It’s official: America is no longer a “shining city upon a hill.”
Data released Thursday from Pew Research shows that our allies are beyond delighted that the Trump presidency has ended. Confidence in U.S. leadership has soared. Our friends are breathing a sigh of relief.
But buried in that story about the United States’ post-Trump redemption is some seriously bad news: U.S. allies see our democracy as a shattered, washed-up has-been. We used to provide a democratic model for the world, but no longer. The chaos, dysfunction and insanity of the past several years have taken a predictable toll.
The numbers are depressing. Just 14 percent of Germans see American democracy as a desirable model for other countries, while 54 percent say that it “used to be a good example, but has not been in recent years.” Public opinion in France, Britain, South Korea, Japan and Australia is similarly bleak. In New Zealand, fewer than 1 in 10 citizens sees American democracy as a desirable model.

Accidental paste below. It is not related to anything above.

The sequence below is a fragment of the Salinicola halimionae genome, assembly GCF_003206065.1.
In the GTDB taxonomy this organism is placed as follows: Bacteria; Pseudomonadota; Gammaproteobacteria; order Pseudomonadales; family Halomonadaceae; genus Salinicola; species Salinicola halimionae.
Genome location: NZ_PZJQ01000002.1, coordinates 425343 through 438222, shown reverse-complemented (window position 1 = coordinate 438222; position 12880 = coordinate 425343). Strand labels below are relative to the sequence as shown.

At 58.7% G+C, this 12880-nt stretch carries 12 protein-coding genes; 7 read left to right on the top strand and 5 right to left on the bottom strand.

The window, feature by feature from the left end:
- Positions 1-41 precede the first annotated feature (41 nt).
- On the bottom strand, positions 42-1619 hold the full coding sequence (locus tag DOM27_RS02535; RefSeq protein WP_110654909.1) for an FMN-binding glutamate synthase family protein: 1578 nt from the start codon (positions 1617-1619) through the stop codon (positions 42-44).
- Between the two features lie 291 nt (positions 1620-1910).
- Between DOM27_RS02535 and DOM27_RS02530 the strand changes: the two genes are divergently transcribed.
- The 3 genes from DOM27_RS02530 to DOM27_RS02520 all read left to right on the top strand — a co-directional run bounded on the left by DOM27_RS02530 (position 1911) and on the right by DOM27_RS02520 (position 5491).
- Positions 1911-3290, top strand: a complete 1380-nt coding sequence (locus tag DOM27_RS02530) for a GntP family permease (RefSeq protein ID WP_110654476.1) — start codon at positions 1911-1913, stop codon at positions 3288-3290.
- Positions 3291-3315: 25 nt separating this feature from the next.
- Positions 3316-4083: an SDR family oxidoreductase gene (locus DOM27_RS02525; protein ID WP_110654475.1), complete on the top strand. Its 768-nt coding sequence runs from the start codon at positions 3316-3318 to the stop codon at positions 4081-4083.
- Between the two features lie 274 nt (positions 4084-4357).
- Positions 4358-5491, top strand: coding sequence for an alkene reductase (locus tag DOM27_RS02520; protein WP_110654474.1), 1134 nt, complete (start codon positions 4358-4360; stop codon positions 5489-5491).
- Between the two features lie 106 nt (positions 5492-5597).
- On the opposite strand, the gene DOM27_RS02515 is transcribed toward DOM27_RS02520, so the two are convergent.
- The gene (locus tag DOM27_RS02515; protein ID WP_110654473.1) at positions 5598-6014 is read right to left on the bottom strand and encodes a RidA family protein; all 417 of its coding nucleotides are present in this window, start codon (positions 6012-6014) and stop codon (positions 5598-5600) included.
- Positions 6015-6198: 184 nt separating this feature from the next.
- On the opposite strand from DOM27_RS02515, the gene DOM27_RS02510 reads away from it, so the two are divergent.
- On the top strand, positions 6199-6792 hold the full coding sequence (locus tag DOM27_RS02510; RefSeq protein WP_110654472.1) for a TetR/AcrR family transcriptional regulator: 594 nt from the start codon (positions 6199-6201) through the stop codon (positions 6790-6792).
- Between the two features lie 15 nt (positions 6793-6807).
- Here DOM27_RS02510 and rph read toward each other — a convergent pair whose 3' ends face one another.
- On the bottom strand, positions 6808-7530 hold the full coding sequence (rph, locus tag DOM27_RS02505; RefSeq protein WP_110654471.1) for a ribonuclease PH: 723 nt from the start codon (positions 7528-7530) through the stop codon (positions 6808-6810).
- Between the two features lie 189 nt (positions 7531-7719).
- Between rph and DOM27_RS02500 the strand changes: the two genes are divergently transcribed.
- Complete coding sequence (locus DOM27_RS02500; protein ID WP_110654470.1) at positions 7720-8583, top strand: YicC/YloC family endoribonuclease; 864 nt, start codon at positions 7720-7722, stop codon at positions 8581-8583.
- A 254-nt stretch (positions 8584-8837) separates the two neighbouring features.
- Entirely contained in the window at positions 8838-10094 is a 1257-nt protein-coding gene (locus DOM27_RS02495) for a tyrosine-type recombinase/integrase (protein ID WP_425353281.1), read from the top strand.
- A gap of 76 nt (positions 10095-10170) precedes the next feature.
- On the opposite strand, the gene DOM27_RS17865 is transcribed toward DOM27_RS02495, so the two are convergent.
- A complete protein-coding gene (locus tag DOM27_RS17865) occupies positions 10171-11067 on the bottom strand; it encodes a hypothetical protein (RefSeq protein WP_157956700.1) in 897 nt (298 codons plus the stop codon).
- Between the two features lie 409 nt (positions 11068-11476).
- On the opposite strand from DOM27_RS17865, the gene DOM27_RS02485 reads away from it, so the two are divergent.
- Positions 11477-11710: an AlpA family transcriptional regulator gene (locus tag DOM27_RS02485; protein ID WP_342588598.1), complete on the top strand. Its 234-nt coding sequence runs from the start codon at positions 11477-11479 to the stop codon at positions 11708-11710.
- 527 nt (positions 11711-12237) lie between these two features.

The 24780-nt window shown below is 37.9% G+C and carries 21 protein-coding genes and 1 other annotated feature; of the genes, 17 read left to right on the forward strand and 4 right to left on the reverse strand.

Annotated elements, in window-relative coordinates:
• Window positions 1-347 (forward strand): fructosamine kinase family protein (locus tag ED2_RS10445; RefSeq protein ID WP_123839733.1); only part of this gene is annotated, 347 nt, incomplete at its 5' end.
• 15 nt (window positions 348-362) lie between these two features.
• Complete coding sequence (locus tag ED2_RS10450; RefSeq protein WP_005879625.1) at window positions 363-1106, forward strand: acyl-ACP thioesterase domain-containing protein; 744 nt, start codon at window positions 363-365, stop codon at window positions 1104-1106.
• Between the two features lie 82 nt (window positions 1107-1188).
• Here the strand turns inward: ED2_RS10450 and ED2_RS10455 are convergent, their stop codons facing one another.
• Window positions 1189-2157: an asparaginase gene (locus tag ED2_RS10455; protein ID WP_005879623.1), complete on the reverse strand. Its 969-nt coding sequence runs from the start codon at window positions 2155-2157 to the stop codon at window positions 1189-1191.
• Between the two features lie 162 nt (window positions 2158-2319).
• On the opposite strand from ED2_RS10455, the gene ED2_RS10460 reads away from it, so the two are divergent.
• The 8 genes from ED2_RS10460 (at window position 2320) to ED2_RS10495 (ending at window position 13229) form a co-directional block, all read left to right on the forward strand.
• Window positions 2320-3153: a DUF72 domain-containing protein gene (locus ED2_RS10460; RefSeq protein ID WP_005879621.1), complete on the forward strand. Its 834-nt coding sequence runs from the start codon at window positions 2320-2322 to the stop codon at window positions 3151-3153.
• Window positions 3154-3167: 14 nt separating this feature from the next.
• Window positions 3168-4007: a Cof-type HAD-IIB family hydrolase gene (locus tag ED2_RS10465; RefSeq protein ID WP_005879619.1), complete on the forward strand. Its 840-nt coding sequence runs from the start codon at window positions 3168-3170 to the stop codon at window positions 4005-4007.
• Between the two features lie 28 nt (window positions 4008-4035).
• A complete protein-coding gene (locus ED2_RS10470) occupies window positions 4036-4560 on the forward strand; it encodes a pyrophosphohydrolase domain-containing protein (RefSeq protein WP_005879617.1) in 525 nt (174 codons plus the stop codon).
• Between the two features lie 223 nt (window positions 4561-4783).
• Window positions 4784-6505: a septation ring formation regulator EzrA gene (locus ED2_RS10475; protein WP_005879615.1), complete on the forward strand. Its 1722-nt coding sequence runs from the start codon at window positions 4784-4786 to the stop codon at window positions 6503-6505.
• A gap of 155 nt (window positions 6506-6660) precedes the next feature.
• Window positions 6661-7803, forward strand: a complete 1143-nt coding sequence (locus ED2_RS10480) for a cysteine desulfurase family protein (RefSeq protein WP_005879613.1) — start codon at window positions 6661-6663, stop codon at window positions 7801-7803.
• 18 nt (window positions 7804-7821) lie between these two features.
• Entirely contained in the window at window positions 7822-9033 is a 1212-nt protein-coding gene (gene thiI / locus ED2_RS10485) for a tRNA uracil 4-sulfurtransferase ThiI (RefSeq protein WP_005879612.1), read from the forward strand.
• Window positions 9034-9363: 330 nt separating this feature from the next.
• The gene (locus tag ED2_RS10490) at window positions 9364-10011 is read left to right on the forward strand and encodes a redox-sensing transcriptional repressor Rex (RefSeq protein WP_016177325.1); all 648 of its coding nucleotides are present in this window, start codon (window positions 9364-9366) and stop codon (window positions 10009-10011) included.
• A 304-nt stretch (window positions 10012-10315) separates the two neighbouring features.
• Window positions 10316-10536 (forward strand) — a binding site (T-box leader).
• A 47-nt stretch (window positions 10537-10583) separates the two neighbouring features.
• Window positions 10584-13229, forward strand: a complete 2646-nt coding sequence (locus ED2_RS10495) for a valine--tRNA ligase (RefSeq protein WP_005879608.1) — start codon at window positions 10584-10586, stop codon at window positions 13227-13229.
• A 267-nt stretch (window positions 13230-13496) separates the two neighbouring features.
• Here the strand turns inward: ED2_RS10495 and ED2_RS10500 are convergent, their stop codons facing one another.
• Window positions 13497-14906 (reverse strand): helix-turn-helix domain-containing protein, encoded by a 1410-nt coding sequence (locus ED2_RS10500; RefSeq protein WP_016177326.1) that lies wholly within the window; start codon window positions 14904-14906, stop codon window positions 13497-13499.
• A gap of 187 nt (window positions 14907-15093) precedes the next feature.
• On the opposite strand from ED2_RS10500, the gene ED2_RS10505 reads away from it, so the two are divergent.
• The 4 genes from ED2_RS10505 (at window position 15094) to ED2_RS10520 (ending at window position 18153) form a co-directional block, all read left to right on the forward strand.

It turns out the rest of the democratic world wasn’t particularly impressed by the United States’ former authoritarian president, who spread conspiracy theories, tweeted narcissistic absurdities while 400,000 people died of covid-19, and incited a deadly insurrection. Go figure.
But these numbers coming out of our allies aren’t just depressing bits of polling trivia. They have real-world consequences. And they highlight a disturbing, inescapable dilemma that the Biden administration must confront: Until the United States fixes its broken democracy at home, it will be unable to effectively fight authoritarianism abroad.
Put bluntly: The United States’ authoritarian slide isn’t just a domestic policy issue. It’s a foreign policy disaster, too. [Continue reading…]